As was already mentioned the meeting at IGE on March 20 was to discuss upcoming actions. The GRPD had send both undercover cops and cops in uniform to that meeting to attempt to intimidate people and to gather intelligence. Here is an excerpt from the GRPD perspective on what was happening.

During the March 21st protest it became clear that the GRPD undercover cops were privy to what we had planned, which was to shut down traffic on Michigan Ave by the Federal Building using a slow-down cross-walk technique, where people would walk in pairs slowly and then turn right on the next cross walk, thus stopping traffic going two way initially, then 3 ways and then altogether. However, since the GRPD knew we were doing this, they made it difficult, by threats with arrest, for us to shut down more than one of the cross walks. 

On that same day, there were other GRPD cops who were undercover and attempting to pass themselves off as anti-war protesters, even carrying signs. What they did not expect was that one of the anti-war protesters, who was also a translator in the District Court, recognized some of the undercover cops because they were with the vice squad. Here is a GRPD document dated March 26th, that was a result of what happened on March 21st, where the GRPD undercover cops were outed.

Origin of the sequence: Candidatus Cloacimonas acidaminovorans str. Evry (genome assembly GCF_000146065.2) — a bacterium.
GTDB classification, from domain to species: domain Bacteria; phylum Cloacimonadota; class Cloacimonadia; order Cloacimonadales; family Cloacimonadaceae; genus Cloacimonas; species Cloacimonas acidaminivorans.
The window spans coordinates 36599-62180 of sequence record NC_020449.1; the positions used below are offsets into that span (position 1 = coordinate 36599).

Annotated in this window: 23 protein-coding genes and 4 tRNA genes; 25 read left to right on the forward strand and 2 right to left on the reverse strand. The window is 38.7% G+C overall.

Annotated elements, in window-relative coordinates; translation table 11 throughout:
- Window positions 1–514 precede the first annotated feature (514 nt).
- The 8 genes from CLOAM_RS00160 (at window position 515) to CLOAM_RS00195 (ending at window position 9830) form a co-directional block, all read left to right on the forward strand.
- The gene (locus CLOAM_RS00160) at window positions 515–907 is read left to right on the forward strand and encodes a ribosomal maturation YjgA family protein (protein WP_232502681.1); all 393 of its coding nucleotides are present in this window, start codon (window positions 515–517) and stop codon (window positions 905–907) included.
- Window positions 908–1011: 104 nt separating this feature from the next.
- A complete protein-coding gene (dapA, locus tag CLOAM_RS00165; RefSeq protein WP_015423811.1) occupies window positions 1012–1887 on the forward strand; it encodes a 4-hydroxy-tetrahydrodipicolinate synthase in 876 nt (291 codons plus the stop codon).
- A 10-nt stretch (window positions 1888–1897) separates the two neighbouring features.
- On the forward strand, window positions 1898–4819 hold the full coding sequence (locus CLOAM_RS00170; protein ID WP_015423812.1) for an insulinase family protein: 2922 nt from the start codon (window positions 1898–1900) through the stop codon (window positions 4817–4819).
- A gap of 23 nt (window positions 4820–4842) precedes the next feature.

What we didn’t know at the time is that after the undercover cops were pointed out to us, those same cops that were with the vice unit, stopped the person who at outed them and made threats against her for pointing them out to organizers, as was stated in the FOIA document. In fact, this issue was happening all across the country with cops infiltrating anti-war demonstrations, which was the subject of an article on in February of 2004, titled, A thousand J. Edgar Hoovers. Several people from Grand Rapids were interviewed for that story, which was later picked up by the GR Press making it known in West Michigan that the GRPD was engaged in COINTELPRO-like activities.

One thing became clear after the US Military War/Occupation of Iraq had begun, was that the numbers of those protesting had dwindled (unless a high ranking US official was in town). This was probably one of the results of the GRPD surveillance and repression of anti-war activists, but it also was a reflection of the bi-partisan support for the war and war funding, once the war had begun, which meant that many white liberals who identified as Democrats no longer were resisting the war since the Party’s leadership was behind it.

In our next post looking back at the 20th Anniversary of the US war in Iraq, we will look at how the Grand Rapids-based news media was reporting on the war, local war activity and even providing a platform for pro-war voices.